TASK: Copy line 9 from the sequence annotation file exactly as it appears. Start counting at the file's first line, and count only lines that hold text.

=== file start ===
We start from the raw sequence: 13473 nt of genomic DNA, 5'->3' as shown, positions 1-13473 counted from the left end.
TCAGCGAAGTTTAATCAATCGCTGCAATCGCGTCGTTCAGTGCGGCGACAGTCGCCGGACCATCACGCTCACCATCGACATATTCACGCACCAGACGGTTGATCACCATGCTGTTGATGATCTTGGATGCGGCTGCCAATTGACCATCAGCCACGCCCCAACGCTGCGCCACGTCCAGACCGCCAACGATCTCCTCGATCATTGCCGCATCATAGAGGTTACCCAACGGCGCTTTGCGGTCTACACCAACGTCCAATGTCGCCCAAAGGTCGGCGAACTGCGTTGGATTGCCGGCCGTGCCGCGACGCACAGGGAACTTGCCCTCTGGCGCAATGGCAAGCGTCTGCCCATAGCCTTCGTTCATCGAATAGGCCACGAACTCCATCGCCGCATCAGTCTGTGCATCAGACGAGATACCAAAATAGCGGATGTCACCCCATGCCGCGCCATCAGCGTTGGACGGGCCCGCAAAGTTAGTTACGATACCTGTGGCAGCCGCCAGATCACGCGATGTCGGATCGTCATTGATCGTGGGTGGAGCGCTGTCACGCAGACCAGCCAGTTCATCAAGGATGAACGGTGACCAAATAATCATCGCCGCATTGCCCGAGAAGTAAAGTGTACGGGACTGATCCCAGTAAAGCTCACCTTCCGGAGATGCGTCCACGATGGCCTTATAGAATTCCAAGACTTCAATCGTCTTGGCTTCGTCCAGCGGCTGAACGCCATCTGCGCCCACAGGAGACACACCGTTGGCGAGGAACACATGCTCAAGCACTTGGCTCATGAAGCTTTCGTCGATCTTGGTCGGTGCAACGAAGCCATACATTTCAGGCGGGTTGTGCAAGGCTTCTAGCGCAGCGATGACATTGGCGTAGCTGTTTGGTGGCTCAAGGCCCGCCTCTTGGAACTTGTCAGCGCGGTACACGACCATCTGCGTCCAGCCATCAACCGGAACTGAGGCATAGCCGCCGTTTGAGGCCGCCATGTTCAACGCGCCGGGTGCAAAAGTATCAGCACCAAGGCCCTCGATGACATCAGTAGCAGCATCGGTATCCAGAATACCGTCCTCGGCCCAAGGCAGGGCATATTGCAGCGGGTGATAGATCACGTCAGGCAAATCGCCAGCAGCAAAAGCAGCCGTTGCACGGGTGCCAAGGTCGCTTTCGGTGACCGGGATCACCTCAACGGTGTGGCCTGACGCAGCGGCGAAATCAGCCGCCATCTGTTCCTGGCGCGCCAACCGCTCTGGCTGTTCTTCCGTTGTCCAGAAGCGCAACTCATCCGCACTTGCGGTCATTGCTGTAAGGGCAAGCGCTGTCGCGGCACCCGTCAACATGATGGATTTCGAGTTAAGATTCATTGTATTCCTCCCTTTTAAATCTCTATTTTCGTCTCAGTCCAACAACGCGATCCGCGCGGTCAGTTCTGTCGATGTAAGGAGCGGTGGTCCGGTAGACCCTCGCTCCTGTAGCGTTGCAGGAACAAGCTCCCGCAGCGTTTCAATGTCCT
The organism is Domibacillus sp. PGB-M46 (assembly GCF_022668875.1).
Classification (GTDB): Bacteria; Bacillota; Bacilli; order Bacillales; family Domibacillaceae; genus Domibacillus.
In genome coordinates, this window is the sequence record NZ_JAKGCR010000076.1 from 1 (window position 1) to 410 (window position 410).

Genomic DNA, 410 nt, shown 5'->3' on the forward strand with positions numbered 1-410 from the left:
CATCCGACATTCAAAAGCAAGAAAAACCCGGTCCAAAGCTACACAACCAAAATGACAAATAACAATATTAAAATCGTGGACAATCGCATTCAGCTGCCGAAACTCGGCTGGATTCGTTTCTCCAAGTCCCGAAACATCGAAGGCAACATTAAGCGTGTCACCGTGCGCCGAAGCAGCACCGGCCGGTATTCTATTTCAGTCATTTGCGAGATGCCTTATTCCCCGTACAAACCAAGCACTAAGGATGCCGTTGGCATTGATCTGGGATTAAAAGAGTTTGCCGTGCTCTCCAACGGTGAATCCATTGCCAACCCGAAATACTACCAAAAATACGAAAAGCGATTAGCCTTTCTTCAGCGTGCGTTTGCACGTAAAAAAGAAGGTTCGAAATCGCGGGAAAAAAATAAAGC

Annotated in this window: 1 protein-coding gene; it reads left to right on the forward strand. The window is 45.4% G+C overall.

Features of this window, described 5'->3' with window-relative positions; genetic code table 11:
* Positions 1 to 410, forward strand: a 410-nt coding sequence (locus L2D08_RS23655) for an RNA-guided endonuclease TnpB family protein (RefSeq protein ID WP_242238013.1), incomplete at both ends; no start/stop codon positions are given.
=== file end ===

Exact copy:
Features of this window, described 5'->3' with window-relative positions; genetic code table 11: